Mesoscale convective systems observed during AMMA and their impact on the NOx and O3 budget over West Africa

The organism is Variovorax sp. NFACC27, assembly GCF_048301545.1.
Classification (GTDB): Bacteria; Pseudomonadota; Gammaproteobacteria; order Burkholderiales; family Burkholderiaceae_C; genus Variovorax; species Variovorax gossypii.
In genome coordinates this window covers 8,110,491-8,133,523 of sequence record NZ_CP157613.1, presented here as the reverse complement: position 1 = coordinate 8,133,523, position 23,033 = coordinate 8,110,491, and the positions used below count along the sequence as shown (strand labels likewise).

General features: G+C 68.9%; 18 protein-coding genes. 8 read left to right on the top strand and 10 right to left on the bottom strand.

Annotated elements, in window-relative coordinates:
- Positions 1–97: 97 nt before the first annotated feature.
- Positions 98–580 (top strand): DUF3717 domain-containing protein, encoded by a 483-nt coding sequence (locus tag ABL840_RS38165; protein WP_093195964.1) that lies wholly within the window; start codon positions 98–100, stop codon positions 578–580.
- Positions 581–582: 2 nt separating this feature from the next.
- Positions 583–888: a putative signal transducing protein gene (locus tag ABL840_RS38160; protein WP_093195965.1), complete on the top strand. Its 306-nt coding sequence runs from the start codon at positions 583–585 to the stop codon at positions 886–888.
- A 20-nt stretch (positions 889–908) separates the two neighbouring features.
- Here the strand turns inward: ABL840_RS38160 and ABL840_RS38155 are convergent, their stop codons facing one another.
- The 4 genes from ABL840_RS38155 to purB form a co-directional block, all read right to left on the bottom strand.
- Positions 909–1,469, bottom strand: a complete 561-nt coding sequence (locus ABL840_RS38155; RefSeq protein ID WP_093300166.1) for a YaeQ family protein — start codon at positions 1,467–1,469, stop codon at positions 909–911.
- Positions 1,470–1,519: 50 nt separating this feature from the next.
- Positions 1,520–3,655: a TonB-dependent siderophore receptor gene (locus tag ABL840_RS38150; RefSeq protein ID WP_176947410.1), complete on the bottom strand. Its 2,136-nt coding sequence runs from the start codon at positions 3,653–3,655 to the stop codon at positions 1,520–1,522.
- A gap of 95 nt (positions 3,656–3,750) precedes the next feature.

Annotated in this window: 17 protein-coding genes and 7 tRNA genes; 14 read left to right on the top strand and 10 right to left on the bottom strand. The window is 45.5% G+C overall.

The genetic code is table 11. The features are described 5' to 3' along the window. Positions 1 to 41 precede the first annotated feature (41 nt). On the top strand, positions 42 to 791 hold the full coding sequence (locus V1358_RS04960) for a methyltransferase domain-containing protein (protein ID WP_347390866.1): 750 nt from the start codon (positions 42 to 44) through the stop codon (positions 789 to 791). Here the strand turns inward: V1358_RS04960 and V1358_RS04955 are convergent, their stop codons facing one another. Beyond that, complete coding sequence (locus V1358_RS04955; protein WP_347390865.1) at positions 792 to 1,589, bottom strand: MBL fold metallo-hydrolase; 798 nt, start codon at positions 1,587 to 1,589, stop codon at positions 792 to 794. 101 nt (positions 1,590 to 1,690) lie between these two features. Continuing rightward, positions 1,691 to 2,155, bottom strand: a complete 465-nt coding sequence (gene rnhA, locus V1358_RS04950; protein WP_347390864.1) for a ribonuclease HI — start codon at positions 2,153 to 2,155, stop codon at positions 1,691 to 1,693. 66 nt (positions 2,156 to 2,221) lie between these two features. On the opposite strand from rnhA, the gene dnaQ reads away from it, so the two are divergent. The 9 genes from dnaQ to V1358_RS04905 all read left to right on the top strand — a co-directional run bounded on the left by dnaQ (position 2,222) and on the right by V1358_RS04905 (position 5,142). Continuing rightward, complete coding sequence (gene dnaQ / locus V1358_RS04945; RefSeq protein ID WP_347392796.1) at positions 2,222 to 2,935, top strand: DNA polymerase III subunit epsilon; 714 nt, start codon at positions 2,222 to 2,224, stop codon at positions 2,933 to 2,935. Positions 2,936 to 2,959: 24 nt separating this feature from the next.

During the "African Monsoon Multidisciplinary Analysis" (AMMA) field phase in August 2006, a variety of measurements focusing on deep convection were performed over West Africa. The German research aircraft Falcon based in Ouagadougou (Burkina Faso) investigated the chemical composition in the outflow of large mesoscale convective systems (MCS). Here we analyse two different types of MCS originating north and south of the intertropical convergence zone (ITCZ, similar to 10 degrees N), respectively. In addition to the airborne trace gas measurements, stroke measurements from the Lightning Location Network (LINET), set up in Northern Benin, are analysed. The main focus of the present study is (1) to analyse the trace gas composition (CO, O-3, NO, NOx, NOy, and HCHO) in the convective outflow as a function of distance from the convective core, (2) to investigate how different trace gas compositions in the boundary layer (BL) and ambient air may influence the O-3 concentration in the convective outflow, and (3) to estimate the rate of lightning-produced nitrogen oxides per flash in selected thunderstorms and compare it to our previous results for the tropics. The MCS outflow was probed at different altitudes (similar to 10-12 km) and distances from the convective core (= 10 kA contributing to LNOx were considered). The LNOx mass flux and the stroke rate were combined to estimate the LNOx production rate. For a better comparison with other published results, LNOx estimates per LINET stroke were scaled to Lightning Imaging Sensor (LIS) flashes. The LNOx production rate per LIS flash was estimated to 1.0 and 2.5 kg(N) for the MCS located south and north of the ITCZ, respectively. If we assume, that these different types of MCS are typical thunderstorms occurring globally (LIS flash rate similar to 44 s(-1)), the annual global LNOx production rate was estimated to be similar to 1.4 and 3.5 Tg(N) a(-1).